|Natural Resource Management as Part of the Development Agenda||Chapter in Natural Riches? Perspectives on Responsible Natural Resource Management in Conflict-affected Countries World Economic Forum Geneva, Switzerland 2013||For a developing country facing high poverty levels, low revenue base levels, a sluggish economy with weak institutions, and a growing population with high expectations, and at the same time possessing abundant natural resources, the exploitation of these resources will present a relatively quicker and simpler source of additional revenues than the accumulation of domestic tax revenues or the negotiation of loans that in turn can be used to mitigate poverty, build and modernize infrastructure, access finance, promote competitiveness, and generally transform the economy.|
|On Video||A selection of talks and interviews available on YouTube|
|The Role of Political Leadership in Post Conflict Recovery||Paper for the UN Vienna conference 2007||This paper describes challenges facing the political leadership in Sierra Leone, in guiding the country from conflict, through a transition phase, to a path of sustainable development.|
|Speaking notes for Round table on Natural Resources||Convened by the Belgian mission for representatives of selected UN missions and officials, Mission of the Kingdom of Belgium to the UN, New York June 2, 2014||A presentation in three parts:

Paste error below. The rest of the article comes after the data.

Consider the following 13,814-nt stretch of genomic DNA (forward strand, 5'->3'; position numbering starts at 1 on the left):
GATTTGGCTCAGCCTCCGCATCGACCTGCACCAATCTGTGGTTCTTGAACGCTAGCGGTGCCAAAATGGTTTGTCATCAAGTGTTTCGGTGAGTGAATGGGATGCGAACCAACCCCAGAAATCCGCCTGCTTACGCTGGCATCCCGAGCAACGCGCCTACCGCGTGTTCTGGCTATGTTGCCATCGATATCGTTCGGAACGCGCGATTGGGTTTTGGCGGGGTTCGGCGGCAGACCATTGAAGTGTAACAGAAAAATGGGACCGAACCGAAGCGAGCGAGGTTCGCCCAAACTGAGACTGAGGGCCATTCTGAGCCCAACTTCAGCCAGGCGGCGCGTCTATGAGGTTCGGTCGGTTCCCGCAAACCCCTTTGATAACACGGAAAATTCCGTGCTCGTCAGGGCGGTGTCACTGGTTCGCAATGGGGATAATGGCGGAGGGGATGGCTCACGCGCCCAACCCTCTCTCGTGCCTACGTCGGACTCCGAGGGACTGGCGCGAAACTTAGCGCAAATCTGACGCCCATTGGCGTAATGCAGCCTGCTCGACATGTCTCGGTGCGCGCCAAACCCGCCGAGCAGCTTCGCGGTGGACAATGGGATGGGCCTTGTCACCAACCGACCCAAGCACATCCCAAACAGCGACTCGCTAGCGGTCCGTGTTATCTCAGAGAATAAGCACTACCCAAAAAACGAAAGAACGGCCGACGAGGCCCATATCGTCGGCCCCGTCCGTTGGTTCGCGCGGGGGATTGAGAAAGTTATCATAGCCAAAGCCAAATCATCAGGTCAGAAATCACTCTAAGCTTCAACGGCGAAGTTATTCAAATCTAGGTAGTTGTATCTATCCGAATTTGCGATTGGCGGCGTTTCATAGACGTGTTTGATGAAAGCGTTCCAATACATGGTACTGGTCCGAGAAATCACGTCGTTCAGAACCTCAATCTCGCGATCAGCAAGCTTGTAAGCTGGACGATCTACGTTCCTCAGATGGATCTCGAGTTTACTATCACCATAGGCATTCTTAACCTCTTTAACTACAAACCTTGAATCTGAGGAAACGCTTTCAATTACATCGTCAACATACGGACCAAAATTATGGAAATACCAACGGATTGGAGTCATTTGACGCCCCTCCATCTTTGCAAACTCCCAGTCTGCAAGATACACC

the first will contain some reactions to the excellent presentation by our colleague from the UNEP,
the second will outline some of the underlying negative economic, political and governance forces unleashed by the extractives – the type of natural resource mainly targeted and that undermine the potential benefits in situations of fragility, even as we celebrate the obvious “blessings” emerging from their exploitation.
With this background, I will attempt to respond to the three areas of concern raised by the organisers; mechanisms and policies for good NRM, lessons on the transformation of NR wealth to peace dividends, and the role of the UN.
|The Athens of West Africa: Challenges for the University of Sierra Leone||Statement to the Workshop on Revitalizing the University of Sierra Leone, Fourah Bay College Freetown, Sierra Leone 2014||Call for a Renaissance, inspired by the legacy of Athens of West Africa, to get the University back to its leadership role in the pursuit of knowledge and education in Sierra Leone. Successful countries all boast of higher education establishments leading their transformation through research, producing high quality graduates, and enjoying academic freedom to challenge and confirm national policies and practices in all fields of human endeavor.|
|Managing Natural Resources in Growth Triangles: Opportunities for the Mano River Union||International Growth Centre – 2013 Growth Week. London, UK September 2013||Conceptual basis and origins:
•Improving competitiveness by exploiting complementarities
•High degree of collaboration- but short of economic integration needed to succeed
•Harmonised fiscal and regulatory frameworks
•Private sector-led growth
•Geographic zone, 3+ contigious states
•(IMT 3 1993)Synchronized priorities and programmes around common objective